Robert FitzRandolph

Ancestor #: A040289
Service: PENNSYLVANIA Rank: PRIVATE, NORTHUMBERLAND CO
NEW JERSEY Rank: PRIVATE, MIDDLESEX CO MILITIA
Birth: 14 December 1741, WOODBRIDGE, MIDDLESEX, NEW JERSEY
Death: 16 July 1830, MEADVILLE, CRAWFORD, PENNSYLVANIA
Service Source: OFFICIAL REGISTER OF THE OFFICERS AND MEN OF NJ IN THE REVOLUTION WAR BY WILLIAM S. STRYKER, P. 729. PIONEERS OF CRAWFORD CO., PA, 1788-1800, CRAWFORD CO. HISTORICAL SOCIETY (PA ARCHIVES 3RD SERIES, VOL. 19, PG. 444.
Service Description: JOINED COL. WILLIAM COOK’S REGIMENT IN NORTHUMBERLAND CO., PA AND FOUGHT IN THE BATTLE OF GERMANTOWN, 3 OCT 1777. MOVED HIS FAMILY TO NEW JERSEY AND EVENTUALLY JOINED THE MIDDLESEX COUNTY MILITIA AND SERVED UNTIL THE END OF THE WAR.

Much has been written about the beginnings of the FitzRandolphs. In a nutshell, the family descended from a Norman line who accompanied William the Conqueror in 1066. They became prominent landowners in Yorkshire, England. Eventually, the original immigrant to America, Edward FitzRandolph, came over in 1630 on the Winthrop Fleet, a group of 11 vessels, and settled in Scituate, Massachusetts. They moved to Barnstable and eventually (1669) settled in Piscataway, New Jersey. He came to America alone. His father died before 27 Oct 1647 in Kneesall, Notinghamshire, England. In his will, he left his son, Edward, 10 pounds “if he cum to demand it.” Another member of the family (Nathaniel) was instrumental in establishing Princeton University, in 1753 when he gave “four acres and a half of land to set the college on.” In 1676, the FitzRandolphs were established at what became the Village of Randolphville, NJ.

Robert, the Patriot, and others from the family eventually settled in Crawford County, Pennsylvania, in Meadville. Robert died at his farm south of Meadville at the age of 89 years. The following comes from “The History of Crawford County,” 1885. It is not quoted as I reworded a little of it:

He married, Sarah Taylor, when he was quite young [abt. 1767] and in 1771 moved with his family to Northampton, (now Lehigh County, PA) and in 1773 he moved to Northumberland County, in the western frontier of the State. In 1776, the Indians swooped down upon the settlers of that locality, killing many and driving the balance from their homes. He then fled with his family to Berks County, PA. The following year he returned to his deserted home, and soon after joined Col. William Crook’s regiment and fought in the battle of Germantown on October 3, 1777. He served only a brief period when he was discharged and returned to his home on the Susquehanna River. Another raid was made upon the settlement by the cruel and unrelenting savages, who murdered and pillaged along the whole frontier. Finding no prospect of peace or safety for his family, he went back to his native state where they would at least be secure from the errors of the scalping-knife. He then re-entered the war, joining the Middlesex, NJ militia as a Private and served until the close of the war. He also fought in the battle of Brandywine. Upon the dawn of a glorious peace, in 1783, Mr. FitzRandolph returned to Northumberland County, PA and settled on Shamokin Creek, where he resided until 1789, when he came with his family to the valley of French Creek, arriving at the site of Meadville (PA) on the 6th of July. His son, James, (Robert and Sarah had eight children) was one of the nine who came in 1788, and upon the land selected by James, some two miles south of the site of Meadville, in what is now Mead Township, his father settled and resided until his death.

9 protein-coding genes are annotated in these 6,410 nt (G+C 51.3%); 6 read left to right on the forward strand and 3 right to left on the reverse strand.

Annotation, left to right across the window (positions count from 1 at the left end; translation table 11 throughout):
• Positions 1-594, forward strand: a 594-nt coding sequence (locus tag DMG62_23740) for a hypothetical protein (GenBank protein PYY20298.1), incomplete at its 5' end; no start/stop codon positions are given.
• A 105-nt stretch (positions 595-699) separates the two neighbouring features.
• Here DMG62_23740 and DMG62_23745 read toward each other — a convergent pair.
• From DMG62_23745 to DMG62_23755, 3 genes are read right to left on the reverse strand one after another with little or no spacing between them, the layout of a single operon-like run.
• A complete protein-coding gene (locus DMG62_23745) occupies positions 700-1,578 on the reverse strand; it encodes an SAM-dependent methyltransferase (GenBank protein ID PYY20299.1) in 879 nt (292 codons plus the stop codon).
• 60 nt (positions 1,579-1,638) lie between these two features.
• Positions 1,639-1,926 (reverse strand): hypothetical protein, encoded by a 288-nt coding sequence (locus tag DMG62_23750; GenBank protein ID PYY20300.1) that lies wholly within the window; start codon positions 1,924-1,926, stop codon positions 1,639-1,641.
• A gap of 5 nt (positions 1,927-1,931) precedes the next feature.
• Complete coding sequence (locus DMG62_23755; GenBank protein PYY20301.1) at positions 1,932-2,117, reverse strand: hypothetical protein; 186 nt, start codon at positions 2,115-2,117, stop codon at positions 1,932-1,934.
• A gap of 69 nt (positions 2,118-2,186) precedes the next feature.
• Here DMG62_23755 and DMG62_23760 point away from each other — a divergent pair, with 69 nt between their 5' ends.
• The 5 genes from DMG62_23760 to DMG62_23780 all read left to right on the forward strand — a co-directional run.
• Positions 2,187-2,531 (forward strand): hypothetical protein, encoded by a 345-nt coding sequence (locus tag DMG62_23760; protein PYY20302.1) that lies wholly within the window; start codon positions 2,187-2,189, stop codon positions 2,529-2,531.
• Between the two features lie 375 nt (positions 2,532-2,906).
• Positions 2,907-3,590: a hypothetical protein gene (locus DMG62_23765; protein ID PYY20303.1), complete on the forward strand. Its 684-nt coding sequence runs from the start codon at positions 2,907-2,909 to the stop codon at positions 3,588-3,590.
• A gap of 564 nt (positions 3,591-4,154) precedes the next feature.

When Robert was in his seventy-second year, the War of 1812 broke out, on the first call for volunteers he started out for Erie, with four of his sons and two grandsons to offer his services to his country. Upon arriving, he was persuaded by some friends to return home, nevertheless the prompt action demonstrates the fiery patriotism with which this old pioneer was imbued. They also stated that he “was a man who mingled little in the controversies and cares of public life. He cultivated by precept, as well as by example peace on earth and good will toward men. The friend who visited his home was sure to receive a cordial welcome, while the stranger or unfortunate were never sent away empty-handed. Old and full of days he went down to the grave without leaving behind him a single enemy.” Robert FitzRandolph is the patriot of Janet Buchanan.